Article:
REUTERS | Gleb Garanich

Legal advice privilege in England and the “closest connection” test

English-seated arbitral tribunals have a great degree of flexibility in determining the applicable rules of privilege. Pursuant to sections 34(1) and 34(2)(d) of the Arbitration Act 1996 (AA 1996):

“It shall be for the tribunal to decide all procedural and evidential matters, subject to the right of the parties to agree any matter”, including “whether any and if so which documents or classes of documents should be disclosed between and produced by the parties and at what stage.”

However, this flexibility is tempered by the tribunal’s obligation under section 33(1)(a) AA 1996 to act fairly and impartially as between the parties. Further, where the International Bar Association (IBA) Rules on the Taking of Evidence in International Arbitration apply, Article 9.3(e) requires the tribunal to take into account:

“… the need to maintain fairness and equality as between the Parties, particularly if they are subject to different legal or ethical rules”, and Article 9.3(c) requires the Tribunal to have regard to “the expectations of the Parties and their advisors at the time the legal impediment or privilege is said to have arisen”.

The need to treat both parties fairly and equally therefore has to be balanced against the fact that, where (as is often the case) the parties come from different jurisdictions, they may have taken advice from their respective legal advisers (whether internal or external) on the basis that it would be protected by the rules of privilege that apply in their jurisdiction(s).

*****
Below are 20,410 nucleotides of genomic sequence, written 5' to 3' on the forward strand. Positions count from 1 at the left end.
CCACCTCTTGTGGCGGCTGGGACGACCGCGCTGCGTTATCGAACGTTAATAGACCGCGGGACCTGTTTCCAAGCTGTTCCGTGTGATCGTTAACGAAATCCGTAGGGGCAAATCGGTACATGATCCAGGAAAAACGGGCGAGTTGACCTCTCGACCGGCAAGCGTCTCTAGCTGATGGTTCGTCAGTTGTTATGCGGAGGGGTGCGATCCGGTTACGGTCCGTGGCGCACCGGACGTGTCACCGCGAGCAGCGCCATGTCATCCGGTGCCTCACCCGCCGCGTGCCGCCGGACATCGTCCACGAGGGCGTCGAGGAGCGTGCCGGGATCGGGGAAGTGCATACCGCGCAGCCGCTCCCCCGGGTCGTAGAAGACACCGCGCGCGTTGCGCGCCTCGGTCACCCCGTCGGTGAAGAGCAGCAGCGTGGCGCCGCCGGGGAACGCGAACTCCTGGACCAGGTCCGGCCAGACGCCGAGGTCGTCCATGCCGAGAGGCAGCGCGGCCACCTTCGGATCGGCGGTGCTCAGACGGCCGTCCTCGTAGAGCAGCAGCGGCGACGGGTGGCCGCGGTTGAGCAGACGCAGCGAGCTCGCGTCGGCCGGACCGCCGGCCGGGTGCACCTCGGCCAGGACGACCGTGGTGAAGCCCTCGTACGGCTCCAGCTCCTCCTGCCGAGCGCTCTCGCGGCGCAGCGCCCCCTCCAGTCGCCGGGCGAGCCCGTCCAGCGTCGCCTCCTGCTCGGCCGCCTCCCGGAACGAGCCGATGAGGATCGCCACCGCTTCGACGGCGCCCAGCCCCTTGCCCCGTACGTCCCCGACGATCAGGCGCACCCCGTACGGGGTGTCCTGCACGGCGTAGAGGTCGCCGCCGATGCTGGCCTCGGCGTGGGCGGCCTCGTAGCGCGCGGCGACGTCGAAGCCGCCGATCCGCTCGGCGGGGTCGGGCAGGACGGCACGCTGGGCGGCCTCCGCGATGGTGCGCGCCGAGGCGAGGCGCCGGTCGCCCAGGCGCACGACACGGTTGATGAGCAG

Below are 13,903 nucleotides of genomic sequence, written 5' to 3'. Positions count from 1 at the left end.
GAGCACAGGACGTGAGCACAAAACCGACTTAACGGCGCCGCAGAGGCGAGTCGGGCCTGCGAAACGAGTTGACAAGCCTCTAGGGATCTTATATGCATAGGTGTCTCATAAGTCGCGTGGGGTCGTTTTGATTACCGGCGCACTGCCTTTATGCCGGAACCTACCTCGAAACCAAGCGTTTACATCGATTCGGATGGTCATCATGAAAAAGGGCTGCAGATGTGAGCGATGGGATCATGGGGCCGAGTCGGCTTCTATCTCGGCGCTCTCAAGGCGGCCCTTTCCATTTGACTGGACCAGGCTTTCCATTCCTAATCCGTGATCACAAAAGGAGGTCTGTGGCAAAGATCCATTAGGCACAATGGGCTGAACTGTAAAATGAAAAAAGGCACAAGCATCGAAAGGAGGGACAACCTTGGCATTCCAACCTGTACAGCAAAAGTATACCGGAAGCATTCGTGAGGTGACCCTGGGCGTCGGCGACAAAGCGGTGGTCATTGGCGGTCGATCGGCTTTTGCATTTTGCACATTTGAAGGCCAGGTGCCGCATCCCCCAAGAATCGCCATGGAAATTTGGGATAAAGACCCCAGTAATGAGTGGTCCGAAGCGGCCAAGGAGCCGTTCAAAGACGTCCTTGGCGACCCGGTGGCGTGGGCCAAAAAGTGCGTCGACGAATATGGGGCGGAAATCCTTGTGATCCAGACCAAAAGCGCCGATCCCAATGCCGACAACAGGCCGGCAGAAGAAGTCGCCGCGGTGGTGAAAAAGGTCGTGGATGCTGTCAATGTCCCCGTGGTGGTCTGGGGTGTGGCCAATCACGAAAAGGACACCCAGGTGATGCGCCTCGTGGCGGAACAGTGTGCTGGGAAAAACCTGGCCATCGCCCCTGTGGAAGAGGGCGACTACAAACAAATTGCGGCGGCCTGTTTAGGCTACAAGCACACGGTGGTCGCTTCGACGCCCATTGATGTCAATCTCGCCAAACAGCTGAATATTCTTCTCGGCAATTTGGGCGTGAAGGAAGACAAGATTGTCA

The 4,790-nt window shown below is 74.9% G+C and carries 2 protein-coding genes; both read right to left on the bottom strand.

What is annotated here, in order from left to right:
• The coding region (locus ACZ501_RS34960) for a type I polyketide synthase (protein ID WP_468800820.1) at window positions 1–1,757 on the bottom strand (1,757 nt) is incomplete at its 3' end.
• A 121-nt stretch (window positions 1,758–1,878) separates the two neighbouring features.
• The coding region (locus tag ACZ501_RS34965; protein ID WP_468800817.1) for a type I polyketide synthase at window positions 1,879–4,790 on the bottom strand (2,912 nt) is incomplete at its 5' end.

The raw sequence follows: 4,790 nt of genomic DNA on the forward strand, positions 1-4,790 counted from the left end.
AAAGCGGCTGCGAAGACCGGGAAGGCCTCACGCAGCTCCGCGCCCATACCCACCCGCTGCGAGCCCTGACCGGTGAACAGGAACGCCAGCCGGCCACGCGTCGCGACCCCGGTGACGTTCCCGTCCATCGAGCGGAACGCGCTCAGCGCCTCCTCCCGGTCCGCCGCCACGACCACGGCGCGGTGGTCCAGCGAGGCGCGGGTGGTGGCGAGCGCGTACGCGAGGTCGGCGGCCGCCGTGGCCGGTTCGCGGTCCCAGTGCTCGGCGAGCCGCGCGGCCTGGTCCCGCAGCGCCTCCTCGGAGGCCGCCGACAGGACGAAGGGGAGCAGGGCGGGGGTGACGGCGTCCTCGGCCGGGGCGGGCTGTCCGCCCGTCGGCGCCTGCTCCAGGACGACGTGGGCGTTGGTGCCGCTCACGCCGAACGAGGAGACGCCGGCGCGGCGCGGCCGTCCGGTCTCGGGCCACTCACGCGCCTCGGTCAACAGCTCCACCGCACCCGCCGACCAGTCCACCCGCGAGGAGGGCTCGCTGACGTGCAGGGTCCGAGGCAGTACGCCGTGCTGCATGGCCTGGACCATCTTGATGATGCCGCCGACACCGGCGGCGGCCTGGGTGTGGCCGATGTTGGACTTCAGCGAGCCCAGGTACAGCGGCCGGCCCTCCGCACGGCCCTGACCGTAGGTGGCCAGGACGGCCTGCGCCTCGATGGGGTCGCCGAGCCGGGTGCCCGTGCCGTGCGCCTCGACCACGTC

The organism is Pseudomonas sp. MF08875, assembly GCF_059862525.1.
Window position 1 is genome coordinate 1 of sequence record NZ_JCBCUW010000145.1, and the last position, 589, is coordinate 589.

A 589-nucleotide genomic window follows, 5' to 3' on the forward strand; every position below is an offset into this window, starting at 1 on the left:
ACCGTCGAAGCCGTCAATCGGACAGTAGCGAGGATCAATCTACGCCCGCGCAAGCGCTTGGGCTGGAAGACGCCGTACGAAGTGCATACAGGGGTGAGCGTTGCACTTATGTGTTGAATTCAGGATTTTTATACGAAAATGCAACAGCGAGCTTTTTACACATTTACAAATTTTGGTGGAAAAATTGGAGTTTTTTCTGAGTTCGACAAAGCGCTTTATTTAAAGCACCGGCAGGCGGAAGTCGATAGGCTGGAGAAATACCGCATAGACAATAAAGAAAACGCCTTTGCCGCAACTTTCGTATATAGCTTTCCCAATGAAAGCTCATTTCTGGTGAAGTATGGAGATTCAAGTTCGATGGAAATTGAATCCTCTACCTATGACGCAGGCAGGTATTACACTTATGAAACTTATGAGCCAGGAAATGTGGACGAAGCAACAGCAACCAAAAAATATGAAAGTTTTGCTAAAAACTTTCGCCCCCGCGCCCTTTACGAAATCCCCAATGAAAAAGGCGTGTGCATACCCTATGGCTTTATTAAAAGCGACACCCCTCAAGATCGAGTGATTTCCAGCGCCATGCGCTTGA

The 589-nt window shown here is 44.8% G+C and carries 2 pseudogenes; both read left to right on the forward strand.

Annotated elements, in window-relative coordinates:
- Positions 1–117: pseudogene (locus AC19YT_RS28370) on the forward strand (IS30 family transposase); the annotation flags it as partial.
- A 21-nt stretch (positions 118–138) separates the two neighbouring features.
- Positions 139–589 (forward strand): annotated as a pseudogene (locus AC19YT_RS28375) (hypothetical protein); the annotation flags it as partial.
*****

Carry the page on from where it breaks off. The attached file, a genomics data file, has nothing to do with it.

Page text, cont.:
The “closest connection” test in international arbitration

One approach is simply to impose the privilege rules of either the law of the seat or the governing law of the contract and therefore require both parties to take the same approach to privilege issues that may arise during the document production process. However, tribunals are often reluctant to do so in case the outcome does not accord with the legitimate expectations of the parties at the time when the legal advice in question was given (for example, whether or not advice given by an in-house lawyer would be privileged). This may be a particular concern where the parties have chosen a seat of arbitration or a substantive governing law on the basis of its neutrality, and it has no connection to the nationality of either party or their legal advisers at the time when the advice was given.

Some tribunals therefore adopt a “closest connection test” as an alternative. This seeks to balance a number of different factors in order to determine the law applicable to privilege issues. These may include the:

  • Governing law of the contract.
  • Law of the seat of arbitration.
  • Place where the advice was given.
  • Place where it was received.
  • Jurisdiction where the lawyer giving the advice was admitted.
  • Country where the documents are held.

The approach of the English courts: the RBS Rights Issue Litigation

However, this approach now stands in sharp contrast to the decision of the English High Court in December 2016 on the availability of legal advice privilege. In the RBS Rights Issue Litigation, the High Court confirmed that the English courts will apply English law, as the lex fori, when determining questions of privilege.